MIECZYSŁAW WEINBERG: Symphony No. 6 for boys’ choir and orchestra, Op. 79; Sinfonietta No. 1 in D Minor, Op. 41 – Vienna Boys’ Choir/ Vienna Sym. Orch./ Vladimir Fedoseyev / Symphonieorchester Vorarlberg / Gerard Korsten – Neos multichannel SACD 11125, 66:59 [Distr. by Naxos] ****:
As little as ten years ago, the claim in the booklet notes that Weinberg is a “forgotten composer” might have had a ring of truth. Today, with a Weinberg string quartet project from CPO and a symphony project from Chandos in the works and with attention paid to individual chamber and orchestral pieces by BIS, Naxos, et al., Weinberg can hardly be said to be forgotten or overlooked. And yet during his long life (1919-96), and especially the last three decades, he was so productive that recording companies have a long way to go to do total justice to his oeuvre, which include twenty-two symphonies; seventeen string quartets; around twenty sonatas for piano, violin, and cello; seven operas; plus a gross of film scores.
Neos is certainly doing its part with the Weinberg Edition, of which the current disc is Volume 1. Other volumes include additional symphonies, chamber works, the Requiem, and most importantly, The Passenger, said to be Weinberg’s operatic masterpiece. The Weinberg Edition is based on performances given at the Bregenz Festival of 2010, which featured twenty works; all will presumably be offered on disc.
While the Sixth Symphony is said to be Weinberg’s best-known and -regarded symphony, the current recording seems to be the only one readily available at the moment, though Amazon.com lists four others that were available at one time or other. So it’s very good to have this potent 1963 composition back in the catalog. Weinberg, who fled his native Warsaw at the beginning of World War II and who subsequently lost his parents and sister to the Holocaust, was haunted throughout his life by memories of the War. But the symphony may also make subtle reference to the persecution of Jews in Russia, which includes Weinberg himself, who was imprisoned on trumped-up charges during the last days of Stalin’s regime and only saved from death by a good word put in for him by his friend and colleague Shostakovich, who held him in high regard as a composer.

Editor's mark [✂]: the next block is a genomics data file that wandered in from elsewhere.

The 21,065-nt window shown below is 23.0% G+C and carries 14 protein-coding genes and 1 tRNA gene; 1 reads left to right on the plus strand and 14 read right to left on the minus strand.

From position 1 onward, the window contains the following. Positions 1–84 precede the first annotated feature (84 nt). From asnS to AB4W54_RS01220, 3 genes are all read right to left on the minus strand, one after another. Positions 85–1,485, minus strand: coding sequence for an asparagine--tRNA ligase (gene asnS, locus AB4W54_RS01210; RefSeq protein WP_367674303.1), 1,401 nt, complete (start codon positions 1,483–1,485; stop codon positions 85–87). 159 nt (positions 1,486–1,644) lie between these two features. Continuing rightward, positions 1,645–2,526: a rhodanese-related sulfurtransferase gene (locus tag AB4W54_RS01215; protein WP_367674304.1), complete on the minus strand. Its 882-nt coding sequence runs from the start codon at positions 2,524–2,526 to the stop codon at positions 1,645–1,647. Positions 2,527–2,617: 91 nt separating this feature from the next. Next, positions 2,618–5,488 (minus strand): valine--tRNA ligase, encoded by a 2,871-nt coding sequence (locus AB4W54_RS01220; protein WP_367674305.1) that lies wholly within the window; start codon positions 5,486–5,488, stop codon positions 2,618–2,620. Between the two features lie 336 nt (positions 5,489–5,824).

The cultural thaw after Stalin’s death made works like the Sixth Symphony and Shostakovich’s Thirteenth Symphony, “Babi Yar,” possible. The Thirteenth Symphony uses texts of Russian poet Yevgeny Yevtushenko that portray the massacre of Ukrainian Jews by the Nazis in 1941. Similarly, in the fourth movement of the Sixth Symphony, Weinberg turns to a poem by Shmuel Halkin, whose work recalls the suffering of the children at Babi Yar. Whereas Shostakovich used a male choir to sing the Yevtushenko texts in his symphony, the Halkin poem inspired Weinberg to use a boys’ choir, which gives the Sixth Symphony added poignancy, especially since the small voices sound particularly vulnerable against the backdrop of the large orchestral forces Weinberg employs. The five movements alternate spiritual desolation, sardonic humor, brutal militancy, and finally something like an air of hopefulness at the end, where “a solitary violin sings of ‘peace on earth.’” Unfortunately, while the NEOS booklet has acres of information, in four languages, about the music, the composer, and the performers, it does not include the texts of the poems Weinberg uses in his symphony.
The First Sinfonietta is a substantial (almost twenty-three minutes) 1948 composition that employs a chamber orchestra and features abbreviated sonata form in the outer movements, thus meriting the title of sinfonietta, though as the notes to the recording suggest, it contains a “profound substructure” under its entertaining surface. It sounds folksy, brash, and impulsive, being praised as a “bright, optimistic” work by composer and apparatchik Tikhon Khrennikov. To modern ears, there seems to be more of cheekiness and sarcasm than optimism in the piece. But withal, it is entertaining.
The performances of both works are well-drilled, enthusiastic, benefitting from the adrenalin rush that a live audience produces. The recording of the Sinfonietta features a somewhat noisy audience, but both recordings deploy SACD technology successfully, enjoying a nice sense of openness and depth, though there’s a touch of chilliness that’s probably a function of the hall. A small matter, though, in light of Weinberg’s important music and the fine performances that bring it to life.
Two jazz legends create a jazz vocal masterpiece.